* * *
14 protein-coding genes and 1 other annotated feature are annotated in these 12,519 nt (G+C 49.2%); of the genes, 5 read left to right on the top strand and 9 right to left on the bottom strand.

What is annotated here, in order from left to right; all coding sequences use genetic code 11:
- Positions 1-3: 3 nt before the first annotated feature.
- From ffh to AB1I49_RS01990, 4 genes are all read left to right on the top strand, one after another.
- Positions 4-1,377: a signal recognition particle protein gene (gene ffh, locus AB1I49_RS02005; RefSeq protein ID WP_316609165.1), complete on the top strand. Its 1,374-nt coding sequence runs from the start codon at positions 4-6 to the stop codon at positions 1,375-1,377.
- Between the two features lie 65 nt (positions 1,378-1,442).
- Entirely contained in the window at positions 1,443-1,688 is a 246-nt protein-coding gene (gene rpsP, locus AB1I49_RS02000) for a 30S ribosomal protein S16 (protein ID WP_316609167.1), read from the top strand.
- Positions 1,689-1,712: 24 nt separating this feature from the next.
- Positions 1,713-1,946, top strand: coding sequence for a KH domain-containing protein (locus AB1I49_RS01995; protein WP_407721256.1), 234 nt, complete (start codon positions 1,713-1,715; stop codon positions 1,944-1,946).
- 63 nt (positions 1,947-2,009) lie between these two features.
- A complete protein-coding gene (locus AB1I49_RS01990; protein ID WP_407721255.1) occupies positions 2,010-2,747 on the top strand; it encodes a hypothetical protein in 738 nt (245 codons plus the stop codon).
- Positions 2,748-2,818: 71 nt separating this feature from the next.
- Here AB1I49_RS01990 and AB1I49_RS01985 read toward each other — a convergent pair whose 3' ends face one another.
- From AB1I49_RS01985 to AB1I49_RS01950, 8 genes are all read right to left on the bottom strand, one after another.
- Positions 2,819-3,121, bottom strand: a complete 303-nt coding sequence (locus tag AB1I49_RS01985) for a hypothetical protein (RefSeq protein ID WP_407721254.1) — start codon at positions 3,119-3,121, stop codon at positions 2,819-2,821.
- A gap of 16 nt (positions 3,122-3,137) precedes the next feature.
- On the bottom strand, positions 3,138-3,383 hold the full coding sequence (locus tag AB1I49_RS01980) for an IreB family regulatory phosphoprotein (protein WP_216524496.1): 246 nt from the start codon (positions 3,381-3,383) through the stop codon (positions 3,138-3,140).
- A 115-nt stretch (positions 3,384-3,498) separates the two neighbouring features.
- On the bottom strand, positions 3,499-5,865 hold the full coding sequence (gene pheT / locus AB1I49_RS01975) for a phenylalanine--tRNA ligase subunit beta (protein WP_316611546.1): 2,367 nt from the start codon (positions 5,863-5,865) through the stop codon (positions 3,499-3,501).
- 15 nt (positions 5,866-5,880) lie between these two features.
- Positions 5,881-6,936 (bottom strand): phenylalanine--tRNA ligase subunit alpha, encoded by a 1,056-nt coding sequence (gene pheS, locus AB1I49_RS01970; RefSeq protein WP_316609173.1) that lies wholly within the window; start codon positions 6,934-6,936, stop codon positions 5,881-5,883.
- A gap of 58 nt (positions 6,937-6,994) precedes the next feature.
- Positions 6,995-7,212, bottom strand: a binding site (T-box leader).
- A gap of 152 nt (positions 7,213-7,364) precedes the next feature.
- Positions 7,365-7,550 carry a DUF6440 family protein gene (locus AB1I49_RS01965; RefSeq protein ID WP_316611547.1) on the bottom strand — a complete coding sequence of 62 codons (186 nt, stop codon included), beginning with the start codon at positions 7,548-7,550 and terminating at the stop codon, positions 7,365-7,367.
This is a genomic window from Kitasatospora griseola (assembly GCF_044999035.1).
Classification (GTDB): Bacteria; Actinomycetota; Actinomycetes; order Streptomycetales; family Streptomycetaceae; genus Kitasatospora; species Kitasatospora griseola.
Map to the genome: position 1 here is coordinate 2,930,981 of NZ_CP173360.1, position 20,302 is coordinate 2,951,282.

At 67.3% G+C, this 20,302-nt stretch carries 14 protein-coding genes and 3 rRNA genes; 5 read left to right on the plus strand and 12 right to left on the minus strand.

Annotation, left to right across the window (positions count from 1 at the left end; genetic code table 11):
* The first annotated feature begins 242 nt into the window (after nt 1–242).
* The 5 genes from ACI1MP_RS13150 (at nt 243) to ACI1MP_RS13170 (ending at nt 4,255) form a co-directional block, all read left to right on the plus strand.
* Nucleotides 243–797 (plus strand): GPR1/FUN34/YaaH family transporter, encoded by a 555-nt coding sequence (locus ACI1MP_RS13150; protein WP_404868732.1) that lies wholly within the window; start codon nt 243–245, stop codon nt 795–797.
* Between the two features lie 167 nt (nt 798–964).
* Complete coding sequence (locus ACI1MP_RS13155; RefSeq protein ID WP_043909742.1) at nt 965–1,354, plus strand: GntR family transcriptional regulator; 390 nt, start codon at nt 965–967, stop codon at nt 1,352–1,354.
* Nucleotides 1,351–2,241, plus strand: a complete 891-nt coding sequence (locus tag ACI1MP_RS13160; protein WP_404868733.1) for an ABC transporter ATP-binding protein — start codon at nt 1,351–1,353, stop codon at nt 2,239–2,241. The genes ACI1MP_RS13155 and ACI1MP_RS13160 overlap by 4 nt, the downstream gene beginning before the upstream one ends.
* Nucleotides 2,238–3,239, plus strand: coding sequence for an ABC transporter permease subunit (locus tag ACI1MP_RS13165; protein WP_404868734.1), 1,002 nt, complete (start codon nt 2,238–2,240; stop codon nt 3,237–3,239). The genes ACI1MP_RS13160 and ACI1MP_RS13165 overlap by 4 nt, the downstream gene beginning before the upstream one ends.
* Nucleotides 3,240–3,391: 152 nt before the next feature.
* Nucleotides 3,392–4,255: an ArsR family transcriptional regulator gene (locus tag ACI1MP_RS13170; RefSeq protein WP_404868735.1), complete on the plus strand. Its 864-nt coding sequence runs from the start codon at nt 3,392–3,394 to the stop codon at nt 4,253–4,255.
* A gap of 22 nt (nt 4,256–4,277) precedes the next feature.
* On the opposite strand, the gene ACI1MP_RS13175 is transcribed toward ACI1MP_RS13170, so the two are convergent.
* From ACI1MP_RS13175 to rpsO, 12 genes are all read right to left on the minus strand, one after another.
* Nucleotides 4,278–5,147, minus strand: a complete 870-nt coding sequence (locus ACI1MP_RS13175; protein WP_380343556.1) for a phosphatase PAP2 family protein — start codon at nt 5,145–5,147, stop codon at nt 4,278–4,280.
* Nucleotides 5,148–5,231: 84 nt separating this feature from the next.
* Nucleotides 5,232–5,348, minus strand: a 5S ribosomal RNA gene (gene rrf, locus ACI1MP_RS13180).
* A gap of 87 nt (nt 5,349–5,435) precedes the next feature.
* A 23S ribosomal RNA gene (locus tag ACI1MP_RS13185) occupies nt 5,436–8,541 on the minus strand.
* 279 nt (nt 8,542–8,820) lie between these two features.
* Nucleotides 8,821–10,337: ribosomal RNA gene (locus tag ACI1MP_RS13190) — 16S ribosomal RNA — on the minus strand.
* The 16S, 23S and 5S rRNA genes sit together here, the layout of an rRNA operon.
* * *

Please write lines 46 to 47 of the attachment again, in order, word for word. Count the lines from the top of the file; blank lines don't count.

* A gap of 87 nt (nt 5,349–5,435) precedes the next feature.
* A 23S ribosomal RNA gene (locus tag ACI1MP_RS13185) occupies nt 5,436–8,541 on the minus strand.